Interlochen Arts Camp alumnus Allan Heinberg launches new Netflix series “The Sandman”

Heinberg’s career was informed by the love of collaboration he discovered at Interlochen.

Alan Heinberg

Alan Heinberg, image by Purepop, cropped from original, used under license CC BY-SA 4.0, via Wikimedia Commons.

Allan Heinberg 1980 cabin photo

Allan Heinberg with fellow campers in 1980 (second row, second from right, center of image)

The Sandman poster

Tom Sturridge as The Sandman. Courtesy of Netflix.

When Allan Heinberg (IAC/NMC 80) was a young person reading comics, he fell in love with the fascinating characters and exciting storylines of Wonder Woman and The Sandman. He had no idea that he’d go on to adapt both of them for the big screen.

On August 5, Netflix launched its new series The Sandman with Heinberg as developer, executive producer, and writer. Tom Sturridge, Gwendoline Christie, Vivienne Acheampong, and Jenna Coleman lead a diverse cast in this reimagining of Neil Gaiman’s 90’s cult classic comic series. 

For Interlochen Arts Camp alumnus Heinberg, this achievement is just another step on a journey that’s been full of “dreams come true.” Through it all, Heinberg’s love for relational storytelling and passion for collaboration have continually propelled him to new heights. 

A love for relational storytelling
At first glance, it’s hard to pinpoint a single focus in Heinberg’s varied career. The celebrated writer and producer has many popular TV shows to his name, including hits like Sex and the City, Grey’s Anatomy, and Gilmore Girls. He was the screenwriter for the 2017 Wonder Woman film. Aside from filmmaking, he’s the creator of Marvel’s comic series Young Avengers

Looking back over his career to date, Heinberg sees a common thread that pulls all of his projects together. 

“I'm a relationship writer, primarily,” he says. “I'm interested in relationships and the way people love each other, whether it’s romantic love or filial love.”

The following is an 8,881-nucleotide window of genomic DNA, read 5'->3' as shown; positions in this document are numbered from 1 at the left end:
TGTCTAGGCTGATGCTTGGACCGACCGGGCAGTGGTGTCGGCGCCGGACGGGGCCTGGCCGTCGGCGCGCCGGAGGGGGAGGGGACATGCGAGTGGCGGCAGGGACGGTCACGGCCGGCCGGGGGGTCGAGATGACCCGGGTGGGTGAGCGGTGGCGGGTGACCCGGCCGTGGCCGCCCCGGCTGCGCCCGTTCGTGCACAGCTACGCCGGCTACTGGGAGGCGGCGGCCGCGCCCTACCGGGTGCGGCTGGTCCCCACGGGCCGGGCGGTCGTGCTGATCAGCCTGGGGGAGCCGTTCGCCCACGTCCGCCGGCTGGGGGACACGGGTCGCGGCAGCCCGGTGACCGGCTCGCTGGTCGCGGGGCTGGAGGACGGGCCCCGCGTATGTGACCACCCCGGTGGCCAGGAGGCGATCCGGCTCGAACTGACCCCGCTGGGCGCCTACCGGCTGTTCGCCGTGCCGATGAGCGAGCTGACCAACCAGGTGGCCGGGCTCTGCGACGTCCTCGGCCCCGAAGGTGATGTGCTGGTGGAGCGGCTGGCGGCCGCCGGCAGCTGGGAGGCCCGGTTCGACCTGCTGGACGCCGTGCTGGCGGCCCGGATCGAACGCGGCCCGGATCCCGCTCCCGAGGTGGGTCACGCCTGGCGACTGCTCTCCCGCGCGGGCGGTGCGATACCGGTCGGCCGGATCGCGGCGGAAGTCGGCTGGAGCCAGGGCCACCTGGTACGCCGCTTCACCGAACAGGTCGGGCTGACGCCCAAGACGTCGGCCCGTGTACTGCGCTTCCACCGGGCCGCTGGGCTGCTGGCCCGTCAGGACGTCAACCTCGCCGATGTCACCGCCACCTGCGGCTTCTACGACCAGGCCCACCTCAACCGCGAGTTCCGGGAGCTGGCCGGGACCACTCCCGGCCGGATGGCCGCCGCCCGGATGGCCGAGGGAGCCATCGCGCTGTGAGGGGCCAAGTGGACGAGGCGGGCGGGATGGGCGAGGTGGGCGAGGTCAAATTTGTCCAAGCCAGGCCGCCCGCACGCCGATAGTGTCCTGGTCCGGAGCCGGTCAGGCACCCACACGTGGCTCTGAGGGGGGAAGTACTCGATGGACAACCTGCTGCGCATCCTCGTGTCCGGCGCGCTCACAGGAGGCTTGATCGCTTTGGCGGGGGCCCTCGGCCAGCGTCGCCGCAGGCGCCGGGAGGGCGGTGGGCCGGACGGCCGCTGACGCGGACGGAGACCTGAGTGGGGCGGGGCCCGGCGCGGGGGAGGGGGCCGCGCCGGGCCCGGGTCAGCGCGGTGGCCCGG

A closer look at Heinberg’s work reveals that even his comic-based productions revolve around relationships. In Wonder Woman, idealistic young Diana leaves her Amazonian paradise and grapples with both the beauty and horror of the real world as it is torn apart by World War II. 

“What I think set Wonder Woman apart from the other DC superhero movies was primarily that it was a love story, and not just between Steve and Diana, but between Wonder Woman and the human race,” says Heinberg. 

The Sandman has similar themes. The titular character is an immortal being who controls the world of dreams. After being held captive for over a century, he sets out across the cosmos to restore the wreckage caused by his absence. 

“It's about a very honorable but imperious godlike entity who learns to be human, and the way that he learns the value of humanity is through love,” says Heinberg.  

According to Heinberg, themes like these are what makes a story timeless. The Sandman comics have staying power and attract an enduring fan base to this day. Although they have been out for three decades now, Heinberg thinks the time is right for an adaptation.  

“I think it's always going to be the right time for that kind of story, because the human condition doesn't change,” he says. 

Interlochen and interdisciplinary collaboration